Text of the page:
Blue Sun Rising
It occurred to Methos that whoever had baptised Whitefall with its name had a really sick sense of humour. The ground was arid and dry, the air parched and hot; it was, in short, a living hellhole. “Why are we doing this again?” he asked aloud as the Captain trundled down the ramp, Jayne at his heels.
“Coz we running short of money and your passage don’t go halfway to covering our bills,” he said shortly.
Methos wondered if it would be even worth pointing out it wasn’t his problem. He was a passenger, not crew; but something told him that the lines had been irredeemably blurred during the last few days. He also couldn’t shake the feeling that he was being tested in some way, although how he hadn’t figured out.
“So…what do you want me to do?” he asked cautiously.
“Jayne mentioned you were pretty handy with a gun when we had the Reaver problem,” he drawled, giving him a humourless smile. “I figure I should put that to good use.”
“Is that so?” Methos asked warily, unconsciously shifting his weight before he knew what he was doing. Damn it, he’d been on the ship for less than a week and he was already picking up their ornery ways. Next thing you know, he’ll be looking to pick a fight in the local saloon. Cabin fever, yeah, that’s what it is, cabin fever.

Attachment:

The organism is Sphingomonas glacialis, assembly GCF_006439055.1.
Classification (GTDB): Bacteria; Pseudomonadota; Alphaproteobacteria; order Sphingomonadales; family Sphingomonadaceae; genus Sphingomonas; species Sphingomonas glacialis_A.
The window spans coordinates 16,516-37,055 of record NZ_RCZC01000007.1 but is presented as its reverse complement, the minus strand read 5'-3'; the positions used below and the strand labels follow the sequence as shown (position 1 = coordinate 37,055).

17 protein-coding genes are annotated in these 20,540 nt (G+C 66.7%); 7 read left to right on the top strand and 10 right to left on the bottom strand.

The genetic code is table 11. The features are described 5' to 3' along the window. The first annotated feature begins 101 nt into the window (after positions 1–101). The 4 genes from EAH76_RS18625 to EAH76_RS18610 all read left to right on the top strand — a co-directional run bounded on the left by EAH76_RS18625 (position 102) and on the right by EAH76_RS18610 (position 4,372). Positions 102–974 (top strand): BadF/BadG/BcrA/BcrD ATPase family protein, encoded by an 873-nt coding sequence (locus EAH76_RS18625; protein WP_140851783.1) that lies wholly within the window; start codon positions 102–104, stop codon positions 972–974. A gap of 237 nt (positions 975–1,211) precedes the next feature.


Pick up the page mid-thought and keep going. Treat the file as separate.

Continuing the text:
“Yeah, that’s so,” the Captain said sharply. “You’ve got a problem with that?”
Did he? Methos kept his face bland as he shrugged. “Depends on who you want me to shoot,” he said.
Mal nodded abruptly, and something like approval showed in his eyes. “I won’t ask you to shoot anyone who doesn’t have it coming,” he said. “Just be prepared for the worst, that’s all. We’re in a bit of a sticky situation here; Patience, the woman who runs this moon, is not fond of us.”
Methos smiled wryly, remembering the conversation he’d overheard earlier. “I’m guessing there is nobody else, around these parts, who’d be happier to see you?”
“You guess right.” The Captain said darkly as he gazed at the horizon. “There’s a rendezvous point about a click due west, just outside town. Patience likes to deal from a position of strength, which means she’ll have snipers placed on high ground. Chances are she’ll try to stiff us, too.”
“Sounds like you’re talking from experience,” Methos ventured.
Mal shrugged uncomfortably. “We had a bit of a dust up, last time we met.”
“That’s one way of puttin’ it,” Jayne muttered under his breath.
“Quit it, Jayne, we’ve already been over this,” Mal said flatly. “Give him the rifle.”